How Slowdive's fans helped the band relearn their songs
In terms of musical crimes, there are few things worse than bands who get back together for a comeback album and deliver an absolute turkey. Remember Hole’s Nobody’s Daughter in 2010? Yeah, nobody else does either.
So we can all breathe a collective sigh of relief over Slowdive’s first new album in 22 years, Slowdive. It’s an album which both honours the melodic, densely layered guitar sound which made them a pivotal part of ‘90s shoegaze, but also embraces the technology and ideas shaping music right now.
It’s the kind of album which sweeps you up in its rich textures, where Rachel Goswell and co-founder Neil Halstead’s vocals buried deep in the mix have a deep emotional resonance.
“We have always used vocals as another instrument and it’s all about layering and blending in,” guitarist and singer Rachel Goswell explained to me from London last week.
“We used keyboards on the album and a Moog and our drummer Simon is a sound ecologist and does a lot of field recordings in nature and brought those elements in. The songs are like soundscapes.”
While getting back together felt natural for Slowdive, relearning the songs they last played in 1994 was considerably more challenging.
“The first song we played in rehearsal was [debut EP opener] ‘Slowdive’, and it was really easy” Goswell explained. “It didn’t feel it was a long time ago, although we had to keep referencing YouTube videos to remember what was played on guitar. Fortunately, there are some great tutorials from fans on our songs..”
Goswell and Halstead were childhood friends and formed Slowdive in 1989.
“We met at primary school when we were seven which is a really long time ago” Goswell laughed. “My best friend’s mum taught us both classical guitar, so we would pass each other going in and out of her house.”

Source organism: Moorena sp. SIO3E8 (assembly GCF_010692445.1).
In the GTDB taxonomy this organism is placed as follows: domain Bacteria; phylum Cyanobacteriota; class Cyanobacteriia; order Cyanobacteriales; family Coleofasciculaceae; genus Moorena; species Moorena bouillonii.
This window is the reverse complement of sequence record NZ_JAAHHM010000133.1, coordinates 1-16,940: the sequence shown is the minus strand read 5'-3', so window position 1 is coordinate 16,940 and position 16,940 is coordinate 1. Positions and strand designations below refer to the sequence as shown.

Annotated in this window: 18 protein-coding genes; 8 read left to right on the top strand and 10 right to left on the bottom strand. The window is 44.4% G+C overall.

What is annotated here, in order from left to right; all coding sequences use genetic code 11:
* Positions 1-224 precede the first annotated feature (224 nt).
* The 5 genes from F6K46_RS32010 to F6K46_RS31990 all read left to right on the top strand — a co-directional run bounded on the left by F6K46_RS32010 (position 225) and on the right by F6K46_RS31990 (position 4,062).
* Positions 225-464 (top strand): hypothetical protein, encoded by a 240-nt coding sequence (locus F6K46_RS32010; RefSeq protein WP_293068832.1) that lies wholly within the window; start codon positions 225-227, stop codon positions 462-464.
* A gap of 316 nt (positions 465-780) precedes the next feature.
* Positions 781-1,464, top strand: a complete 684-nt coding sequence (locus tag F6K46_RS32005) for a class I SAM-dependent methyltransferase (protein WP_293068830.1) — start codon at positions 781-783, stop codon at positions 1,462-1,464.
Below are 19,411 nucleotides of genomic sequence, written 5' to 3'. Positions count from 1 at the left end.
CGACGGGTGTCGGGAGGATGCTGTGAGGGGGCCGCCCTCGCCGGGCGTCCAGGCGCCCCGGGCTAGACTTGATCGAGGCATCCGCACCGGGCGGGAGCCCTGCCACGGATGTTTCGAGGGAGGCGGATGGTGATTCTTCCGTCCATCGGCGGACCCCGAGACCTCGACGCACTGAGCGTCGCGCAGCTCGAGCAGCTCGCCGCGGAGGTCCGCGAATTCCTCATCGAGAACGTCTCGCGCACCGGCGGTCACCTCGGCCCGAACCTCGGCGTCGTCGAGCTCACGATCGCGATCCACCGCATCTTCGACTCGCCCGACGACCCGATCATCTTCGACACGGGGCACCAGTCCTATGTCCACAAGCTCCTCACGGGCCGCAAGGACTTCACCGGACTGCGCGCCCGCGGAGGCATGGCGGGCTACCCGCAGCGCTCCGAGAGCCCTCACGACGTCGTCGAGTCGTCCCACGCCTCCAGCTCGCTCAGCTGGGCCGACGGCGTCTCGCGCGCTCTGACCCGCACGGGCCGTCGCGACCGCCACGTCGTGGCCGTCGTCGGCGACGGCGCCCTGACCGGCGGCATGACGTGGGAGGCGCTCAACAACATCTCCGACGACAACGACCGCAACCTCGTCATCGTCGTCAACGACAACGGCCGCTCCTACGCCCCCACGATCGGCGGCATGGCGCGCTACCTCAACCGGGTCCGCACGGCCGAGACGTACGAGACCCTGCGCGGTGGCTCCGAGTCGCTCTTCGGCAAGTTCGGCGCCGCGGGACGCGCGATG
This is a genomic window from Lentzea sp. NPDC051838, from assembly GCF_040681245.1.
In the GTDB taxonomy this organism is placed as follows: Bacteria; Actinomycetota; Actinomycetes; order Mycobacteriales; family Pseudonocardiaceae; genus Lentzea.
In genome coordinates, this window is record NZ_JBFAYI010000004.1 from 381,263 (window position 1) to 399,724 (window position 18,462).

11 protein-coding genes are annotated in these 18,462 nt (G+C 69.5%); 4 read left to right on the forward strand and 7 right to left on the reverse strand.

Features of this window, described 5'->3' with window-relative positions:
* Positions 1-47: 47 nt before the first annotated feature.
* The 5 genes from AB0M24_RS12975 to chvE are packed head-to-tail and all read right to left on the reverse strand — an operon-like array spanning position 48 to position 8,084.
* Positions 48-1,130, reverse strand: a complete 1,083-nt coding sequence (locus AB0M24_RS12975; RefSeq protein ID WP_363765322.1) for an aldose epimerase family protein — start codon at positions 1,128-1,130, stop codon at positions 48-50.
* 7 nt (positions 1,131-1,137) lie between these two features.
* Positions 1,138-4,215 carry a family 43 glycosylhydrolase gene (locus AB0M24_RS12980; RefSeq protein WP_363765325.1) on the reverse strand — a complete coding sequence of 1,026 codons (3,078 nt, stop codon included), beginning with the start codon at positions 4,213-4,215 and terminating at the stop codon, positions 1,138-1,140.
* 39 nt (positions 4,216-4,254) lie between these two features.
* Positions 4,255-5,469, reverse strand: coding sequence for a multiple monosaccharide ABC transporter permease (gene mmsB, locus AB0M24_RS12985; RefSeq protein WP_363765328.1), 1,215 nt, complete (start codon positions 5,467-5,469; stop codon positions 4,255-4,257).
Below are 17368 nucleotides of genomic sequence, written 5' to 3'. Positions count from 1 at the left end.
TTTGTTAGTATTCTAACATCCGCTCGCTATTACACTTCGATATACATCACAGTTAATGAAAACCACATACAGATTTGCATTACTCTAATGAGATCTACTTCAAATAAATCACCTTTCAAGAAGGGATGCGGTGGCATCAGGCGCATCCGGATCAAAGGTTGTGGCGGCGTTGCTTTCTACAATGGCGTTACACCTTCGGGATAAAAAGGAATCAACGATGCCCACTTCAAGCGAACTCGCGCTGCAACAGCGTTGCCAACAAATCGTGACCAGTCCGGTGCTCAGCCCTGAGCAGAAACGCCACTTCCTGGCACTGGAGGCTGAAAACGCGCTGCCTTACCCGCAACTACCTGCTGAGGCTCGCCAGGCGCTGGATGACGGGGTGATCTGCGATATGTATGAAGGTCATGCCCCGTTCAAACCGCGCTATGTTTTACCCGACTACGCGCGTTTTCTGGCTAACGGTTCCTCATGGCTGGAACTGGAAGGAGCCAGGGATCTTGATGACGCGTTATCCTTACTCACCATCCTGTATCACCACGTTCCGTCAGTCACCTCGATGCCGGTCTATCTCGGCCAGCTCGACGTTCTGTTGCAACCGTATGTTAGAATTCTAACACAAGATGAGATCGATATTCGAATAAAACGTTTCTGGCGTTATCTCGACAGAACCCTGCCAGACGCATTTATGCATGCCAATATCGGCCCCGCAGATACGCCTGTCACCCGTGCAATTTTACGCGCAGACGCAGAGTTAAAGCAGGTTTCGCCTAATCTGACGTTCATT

Their sound quickly caught the ear of Alan McGee who signed the young band to his rising indie label Creation Records.
Their early EPs in 1990 were lauded by critics. But it wasn’t long before the shoegaze scene in the UK fell out of favour as Britpop and grunge arrived.
The notoriously fickle UK music magazines became fiercely critical, despite the dreamy beauty of Slowdive’s recordings.
“[This] record is a soulless void,” Dave Simpson, writing for Melody Maker, declared of their 1993 album Souvlaki. “I would rather drown choking in a bath full of porridge than ever listen to it again.”
Harsh words for a young band trying to make their way in London.
“It was typical of that time in music journalism and it wasn’t just us it happened to” Goswell recalled.
“They were notorious for building bands up and then knocking them down and would always be searching for next big thing. All of a sudden when we did Souvlaki, we didn’t quite fit anymore.
“It was sad, because I grew up reading Melody Maker and NME cover-to-cover. And I would buy records based on their recommendations. But I became disenchanted quite quickly, because some of the writers were really not nice people.
“It shattered any early illusions I had as a teenager about being in a band, which as a kid was all I really wanted to do. So we decided to just make the music and do the shows and forget about everything else.”
It’s clear Slowdive have carried that attitude forward 22 years, approaching their new album with a sense of renewal. Songs like ‘Star Roving’ summon exactly that dreamy wondrous feeling of losing yourself in a night sky with its lustrous melody and incandescent guitars.
For Rachel, the reunion was unexpected, but not unwelcome.
“I didn’t expect to come back to music, but it felt like such an opportunity to do something new and to experience things we hadn’t the first time,” she said.
“My philosophy was to see how things went and only release the album if we were truly happy with it. We didn’t want to be a heritage band playing the same old songs and being a bit older you don’t want to spend time doing things you don’t enjoy.”
Slowdive is out now. Listen to Karen Leng's full interview with Rachel Goswell right here.